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Depth from Stereo-Motion: estimating the Intrinsic Constraint Line

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http://pubman.mpdl.mpg.de/cone/persons/resource/persons83885

Di Luca,  M
Research Group Multisensory Perception and Action, Max Planck Institute for Biological Cybernetics, Max Planck Society;
Department Human Perception, Cognition and Action, Max Planck Institute for Biological Cybernetics, Max Planck Society;

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Citation

Domini, F., Di Luca, M., & Caudek, C. (2005). Depth from Stereo-Motion: estimating the Intrinsic Constraint Line. Poster presented at Fifth Annual Meeting of the Vision Sciences Society (VSS 2005), Sarasota, FL, USA.


Cite as: http://hdl.handle.net/11858/00-001M-0000-0013-D451-0
Abstract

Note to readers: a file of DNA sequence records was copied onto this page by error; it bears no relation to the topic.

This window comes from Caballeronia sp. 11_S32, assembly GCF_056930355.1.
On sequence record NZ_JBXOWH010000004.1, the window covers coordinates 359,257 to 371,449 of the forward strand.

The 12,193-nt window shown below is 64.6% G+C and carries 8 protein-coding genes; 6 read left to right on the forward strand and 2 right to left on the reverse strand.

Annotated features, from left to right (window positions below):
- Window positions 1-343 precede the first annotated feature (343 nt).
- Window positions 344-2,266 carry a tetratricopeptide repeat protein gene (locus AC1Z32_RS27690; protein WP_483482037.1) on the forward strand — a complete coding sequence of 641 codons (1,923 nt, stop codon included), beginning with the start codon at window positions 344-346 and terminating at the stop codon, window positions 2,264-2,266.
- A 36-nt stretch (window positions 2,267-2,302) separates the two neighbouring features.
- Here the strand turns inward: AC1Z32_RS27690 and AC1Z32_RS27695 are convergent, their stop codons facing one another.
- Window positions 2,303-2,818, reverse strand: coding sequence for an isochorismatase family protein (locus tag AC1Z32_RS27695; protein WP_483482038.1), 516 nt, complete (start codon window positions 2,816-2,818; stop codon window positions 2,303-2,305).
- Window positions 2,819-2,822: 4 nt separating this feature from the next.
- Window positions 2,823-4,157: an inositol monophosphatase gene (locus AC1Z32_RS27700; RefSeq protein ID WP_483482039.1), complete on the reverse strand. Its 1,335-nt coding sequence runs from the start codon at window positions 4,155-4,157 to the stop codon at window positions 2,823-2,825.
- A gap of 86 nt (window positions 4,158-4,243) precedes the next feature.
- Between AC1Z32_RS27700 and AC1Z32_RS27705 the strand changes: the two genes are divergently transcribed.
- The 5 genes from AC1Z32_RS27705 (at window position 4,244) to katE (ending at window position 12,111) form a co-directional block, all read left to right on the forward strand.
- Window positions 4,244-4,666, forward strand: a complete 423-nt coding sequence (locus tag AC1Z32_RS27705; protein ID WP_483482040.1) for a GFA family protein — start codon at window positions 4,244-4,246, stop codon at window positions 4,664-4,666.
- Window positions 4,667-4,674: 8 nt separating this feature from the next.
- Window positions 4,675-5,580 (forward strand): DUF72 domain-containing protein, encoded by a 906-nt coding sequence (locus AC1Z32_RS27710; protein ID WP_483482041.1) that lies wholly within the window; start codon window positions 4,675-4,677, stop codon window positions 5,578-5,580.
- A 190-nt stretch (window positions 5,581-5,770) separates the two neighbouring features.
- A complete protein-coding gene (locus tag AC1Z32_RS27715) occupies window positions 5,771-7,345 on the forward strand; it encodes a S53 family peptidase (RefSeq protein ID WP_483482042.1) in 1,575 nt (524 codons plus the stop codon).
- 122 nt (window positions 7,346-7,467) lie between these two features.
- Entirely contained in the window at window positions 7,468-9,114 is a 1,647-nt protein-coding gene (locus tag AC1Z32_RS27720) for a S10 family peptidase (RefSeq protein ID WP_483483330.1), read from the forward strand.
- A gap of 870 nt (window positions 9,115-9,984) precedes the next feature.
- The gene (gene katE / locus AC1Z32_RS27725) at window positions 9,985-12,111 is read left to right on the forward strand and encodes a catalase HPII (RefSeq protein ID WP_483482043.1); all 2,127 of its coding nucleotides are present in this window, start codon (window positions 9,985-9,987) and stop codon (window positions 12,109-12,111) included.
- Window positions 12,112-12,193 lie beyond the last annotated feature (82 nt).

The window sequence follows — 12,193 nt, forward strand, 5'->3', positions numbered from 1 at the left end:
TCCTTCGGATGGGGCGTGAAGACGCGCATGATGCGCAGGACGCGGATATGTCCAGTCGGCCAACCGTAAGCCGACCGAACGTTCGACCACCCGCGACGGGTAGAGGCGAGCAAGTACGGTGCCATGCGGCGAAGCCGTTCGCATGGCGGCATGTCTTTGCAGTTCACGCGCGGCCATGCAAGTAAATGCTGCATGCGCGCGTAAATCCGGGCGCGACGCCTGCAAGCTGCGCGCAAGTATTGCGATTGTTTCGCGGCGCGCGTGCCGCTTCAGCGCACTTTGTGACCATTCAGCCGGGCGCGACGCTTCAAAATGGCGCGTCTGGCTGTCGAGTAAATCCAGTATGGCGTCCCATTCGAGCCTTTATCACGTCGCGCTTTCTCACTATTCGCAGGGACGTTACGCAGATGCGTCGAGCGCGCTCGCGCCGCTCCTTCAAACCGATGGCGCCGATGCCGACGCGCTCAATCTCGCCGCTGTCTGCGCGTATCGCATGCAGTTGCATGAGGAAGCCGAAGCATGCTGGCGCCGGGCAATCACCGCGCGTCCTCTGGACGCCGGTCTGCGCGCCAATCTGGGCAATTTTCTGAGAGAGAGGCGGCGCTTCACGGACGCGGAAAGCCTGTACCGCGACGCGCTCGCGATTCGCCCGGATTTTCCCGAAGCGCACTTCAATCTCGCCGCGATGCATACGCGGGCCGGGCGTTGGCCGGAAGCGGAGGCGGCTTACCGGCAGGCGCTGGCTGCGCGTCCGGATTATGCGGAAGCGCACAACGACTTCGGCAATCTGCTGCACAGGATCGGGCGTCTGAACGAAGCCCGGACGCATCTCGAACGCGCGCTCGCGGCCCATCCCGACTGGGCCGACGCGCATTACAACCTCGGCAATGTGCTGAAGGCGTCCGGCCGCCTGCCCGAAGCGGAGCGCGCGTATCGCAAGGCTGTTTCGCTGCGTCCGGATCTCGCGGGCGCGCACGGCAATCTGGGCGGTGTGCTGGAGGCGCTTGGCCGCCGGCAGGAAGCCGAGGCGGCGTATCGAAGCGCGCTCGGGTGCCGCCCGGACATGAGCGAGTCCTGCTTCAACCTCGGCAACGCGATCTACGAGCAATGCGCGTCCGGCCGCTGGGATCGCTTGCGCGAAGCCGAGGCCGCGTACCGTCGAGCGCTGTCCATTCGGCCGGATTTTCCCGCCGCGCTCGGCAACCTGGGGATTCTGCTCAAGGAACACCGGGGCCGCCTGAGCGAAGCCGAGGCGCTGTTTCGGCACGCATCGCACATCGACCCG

Retinal velocities and horizontal disparities produced by the projection of a rigidly rotating object are linearly related. This relation identifies a one-dimensional subspace in the disparity-velocity space. A recent model proposed by Domini and Caudek (2004) predicts that the visual system derives 3D structure from stereo-motion signals by means of a two-stage process: a) in the first stage it estimates the direction of this subspace (defined as Intrinsic Constraint (IC) line) by performing a principal component analysis, and b) in the second stage it derives 3D properties from the IC line. Purpose of this work was to test the first hypothesized stage. In two experiments the observers binocularly viewed a rotating 3D cloud of dots and judged when a probe dot at the center of the structure appeared to be aligned in depth with two nearby target dots having both the same velocity and disparity (i.e. same simulated depth). In six conditions (four in the first experiment and three in the second experiment) we independently perturbed the disparity and velocity signals of the surrounding dots so to produce a noisy relationship among these signals (i.e. a noisy IC line). We reasoned that if the visual system recovers the IC line before estimating depth, then these perturbations should also influence the observers' task, even though it only concerns matching the velocity and disparity of the unperturbed probe and target dots. In fact, we found that different levels of noise (experiment 1) influenced the accuracy with which the observers' task was performed. Moreover, we also found that the noise distribution - and not only the noise level - in the velocity-disparity space influenced the observers' accuracy (experiment 2). These findings are compatible with a model that performs a Principle Component Analysis in the disparity-velocity space and recovers depth from the resulting lower-dimensional space.